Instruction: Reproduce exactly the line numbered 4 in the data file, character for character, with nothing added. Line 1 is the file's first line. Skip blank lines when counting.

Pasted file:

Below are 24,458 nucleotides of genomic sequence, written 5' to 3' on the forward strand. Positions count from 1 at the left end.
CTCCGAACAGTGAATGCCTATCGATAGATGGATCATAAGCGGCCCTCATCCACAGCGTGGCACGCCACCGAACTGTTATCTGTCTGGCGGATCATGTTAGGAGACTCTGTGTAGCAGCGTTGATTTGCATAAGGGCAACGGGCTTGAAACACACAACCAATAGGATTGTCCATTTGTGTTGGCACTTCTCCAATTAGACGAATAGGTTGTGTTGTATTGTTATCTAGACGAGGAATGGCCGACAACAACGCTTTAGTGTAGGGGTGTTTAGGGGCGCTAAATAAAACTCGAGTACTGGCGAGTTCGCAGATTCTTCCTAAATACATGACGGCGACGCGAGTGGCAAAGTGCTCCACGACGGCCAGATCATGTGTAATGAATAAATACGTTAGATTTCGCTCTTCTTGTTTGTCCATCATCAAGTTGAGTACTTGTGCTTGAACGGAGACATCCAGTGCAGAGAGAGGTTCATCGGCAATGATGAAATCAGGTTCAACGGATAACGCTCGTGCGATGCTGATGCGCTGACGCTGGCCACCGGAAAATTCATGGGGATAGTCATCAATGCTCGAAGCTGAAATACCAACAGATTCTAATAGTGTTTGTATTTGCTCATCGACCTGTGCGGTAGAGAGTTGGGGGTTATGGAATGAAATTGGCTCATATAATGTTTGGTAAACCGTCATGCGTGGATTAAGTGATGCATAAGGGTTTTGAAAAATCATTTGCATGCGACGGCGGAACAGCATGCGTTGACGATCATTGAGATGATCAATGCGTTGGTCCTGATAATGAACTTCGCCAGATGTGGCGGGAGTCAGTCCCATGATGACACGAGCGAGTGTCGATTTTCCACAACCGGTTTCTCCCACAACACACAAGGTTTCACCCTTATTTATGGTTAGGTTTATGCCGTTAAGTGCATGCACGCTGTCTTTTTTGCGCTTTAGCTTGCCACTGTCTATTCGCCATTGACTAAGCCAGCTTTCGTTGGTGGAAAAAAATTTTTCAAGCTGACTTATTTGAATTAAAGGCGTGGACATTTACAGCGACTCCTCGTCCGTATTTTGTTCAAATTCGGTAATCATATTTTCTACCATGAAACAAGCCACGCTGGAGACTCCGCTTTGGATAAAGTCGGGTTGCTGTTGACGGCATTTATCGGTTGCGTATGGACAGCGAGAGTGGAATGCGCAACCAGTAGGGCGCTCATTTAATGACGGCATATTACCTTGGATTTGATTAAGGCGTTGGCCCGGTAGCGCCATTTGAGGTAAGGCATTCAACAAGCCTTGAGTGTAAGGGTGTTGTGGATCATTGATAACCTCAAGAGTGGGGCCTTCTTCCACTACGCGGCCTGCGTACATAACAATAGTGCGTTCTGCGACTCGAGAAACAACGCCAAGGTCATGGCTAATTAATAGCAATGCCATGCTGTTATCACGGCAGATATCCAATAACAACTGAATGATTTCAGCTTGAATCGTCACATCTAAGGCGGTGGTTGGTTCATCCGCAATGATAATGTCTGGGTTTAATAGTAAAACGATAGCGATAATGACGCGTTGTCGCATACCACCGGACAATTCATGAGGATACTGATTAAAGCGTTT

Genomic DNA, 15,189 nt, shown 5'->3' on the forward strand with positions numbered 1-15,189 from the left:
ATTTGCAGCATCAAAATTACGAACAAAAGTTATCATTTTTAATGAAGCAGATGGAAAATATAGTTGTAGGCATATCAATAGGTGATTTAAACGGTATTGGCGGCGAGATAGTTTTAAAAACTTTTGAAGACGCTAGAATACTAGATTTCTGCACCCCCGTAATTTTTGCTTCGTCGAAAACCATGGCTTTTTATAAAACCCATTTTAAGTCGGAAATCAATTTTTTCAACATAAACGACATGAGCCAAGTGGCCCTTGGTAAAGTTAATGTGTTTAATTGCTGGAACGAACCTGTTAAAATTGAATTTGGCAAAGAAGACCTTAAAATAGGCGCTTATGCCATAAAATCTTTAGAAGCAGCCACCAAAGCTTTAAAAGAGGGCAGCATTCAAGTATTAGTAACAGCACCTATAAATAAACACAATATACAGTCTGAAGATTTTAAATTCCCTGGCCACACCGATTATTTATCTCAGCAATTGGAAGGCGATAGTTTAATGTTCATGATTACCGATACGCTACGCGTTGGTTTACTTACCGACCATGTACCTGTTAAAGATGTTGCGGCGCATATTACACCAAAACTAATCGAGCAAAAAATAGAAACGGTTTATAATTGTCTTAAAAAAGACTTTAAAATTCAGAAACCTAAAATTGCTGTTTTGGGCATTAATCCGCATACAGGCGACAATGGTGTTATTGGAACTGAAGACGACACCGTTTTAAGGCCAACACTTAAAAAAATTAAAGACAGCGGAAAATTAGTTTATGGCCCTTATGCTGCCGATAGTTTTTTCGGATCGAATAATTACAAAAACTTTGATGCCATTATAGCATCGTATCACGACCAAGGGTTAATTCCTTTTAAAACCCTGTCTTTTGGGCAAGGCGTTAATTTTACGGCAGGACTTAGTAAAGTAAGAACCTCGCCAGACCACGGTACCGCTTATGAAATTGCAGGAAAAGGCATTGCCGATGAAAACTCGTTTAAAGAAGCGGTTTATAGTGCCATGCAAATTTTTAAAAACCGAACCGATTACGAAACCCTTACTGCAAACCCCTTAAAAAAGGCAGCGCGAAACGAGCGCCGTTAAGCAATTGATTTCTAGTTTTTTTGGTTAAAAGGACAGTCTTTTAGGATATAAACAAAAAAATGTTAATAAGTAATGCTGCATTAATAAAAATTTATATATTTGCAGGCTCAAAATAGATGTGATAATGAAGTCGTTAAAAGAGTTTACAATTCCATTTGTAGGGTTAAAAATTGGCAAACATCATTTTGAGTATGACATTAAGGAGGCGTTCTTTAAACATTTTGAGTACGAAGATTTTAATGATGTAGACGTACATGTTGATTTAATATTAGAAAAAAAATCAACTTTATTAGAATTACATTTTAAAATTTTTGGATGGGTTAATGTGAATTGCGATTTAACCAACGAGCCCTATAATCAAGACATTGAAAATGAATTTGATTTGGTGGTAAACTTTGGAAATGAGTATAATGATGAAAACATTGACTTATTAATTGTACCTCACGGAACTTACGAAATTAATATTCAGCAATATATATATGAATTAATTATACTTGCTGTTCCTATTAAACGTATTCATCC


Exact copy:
ATTTGCAGCATCAAAATTACGAACAAAAGTTATCATTTTTAATGAAGCAGATGGAAAATATAGTTGTAGGCATATCAATAGGTGATTTAAACGGTATTGGCGGCGAGATAGTTTTAAAAACTTTTGAAGACGCTAGAATACTAGATTTCTGCACCCCCGTAATTTTTGCTTCGTCGAAAACCATGGCTTTTTATAAAACCCATTTTAAGTCGGAAATCAATTTTTTCAACATAAACGACATGAGCCAAGTGGCCCTTGGTAAAGTTAATGTGTTTAATTGCTGGAACGAACCTGTTAAAATTGAATTTGGCAAAGAAGACCTTAAAATAGGCGCTTATGCCATAAAATCTTTAGAAGCAGCCACCAAAGCTTTAAAAGAGGGCAGCATTCAAGTATTAGTAACAGCACCTATAAATAAACACAATATACAGTCTGAAGATTTTAAATTCCCTGGCCACACCGATTATTTATCTCAGCAATTGGAAGGCGATAGTTTAATGTTCATGATTACCGATACGCTACGCGTTGGTTTACTTACCGACCATGTACCTGTTAAAGATGTTGCGGCGCATATTACACCAAAACTAATCGAGCAAAAAATAGAAACGGTTTATAATTGTCTTAAAAAAGACTTTAAAATTCAGAAACCTAAAATTGCTGTTTTGGGCATTAATCCGCATACAGGCGACAATGGTGTTATTGGAACTGAAGACGACACCGTTTTAAGGCCAACACTTAAAAAAATTAAAGACAGCGGAAAATTAGTTTATGGCCCTTATGCTGCCGATAGTTTTTTCGGATCGAATAATTACAAAAACTTTGATGCCATTATAGCATCGTATCACGACCAAGGGTTAATTCCTTTTAAAACCCTGTCTTTTGGGCAAGGCGTTAATTTTACGGCAGGACTTAGTAAAGTAAGAACCTCGCCAGACCACGGTACCGCTTATGAAATTGCAGGAAAAGGCATTGCCGATGAAAACTCGTTTAAAGAAGCGGTTTATAGTGCCATGCAAATTTTTAAAAACCGAACCGATTACGAAACCCTTACTGCAAACCCCTTAAAAAAGGCAGCGCGAAACGAGCGCCGTTAAGCAATTGATTTCTAGTTTTTTTGGTTAAAAGGACAGTCTTTTAGGATATAAACAAAAAAATGTTAATAAGTAATGCTGCATTAATAAAAATTTATATATTTGCAGGCTCAAAATAGATGTGATAATGAAGTCGTTAAAAGAGTTTACAATTCCATTTGTAGGGTTAAAAATTGGCAAACATCATTTTGAGTATGACATTAAGGAGGCGTTCTTTAAACATTTTGAGTACGAAGATTTTAATGATGTAGACGTACATGTTGATTTAATATTAGAAAAAAAATCAACTTTATTAGAATTACATTTTAAAATTTTTGGATGGGTTAATGTGAATTGCGATTTAACCAACGAGCCCTATAATCAAGACATTGAAAATGAATTTGATTTGGTGGTAAACTTTGGAAATGAGTATAATGATGAAAACATTGACTTATTAATTGTACCTCACGGAACTTACGAAATTAATATTCAGCAATATATATATGAATTAATTATACTTGCTGTTCCTATTAAACGTATTCATCC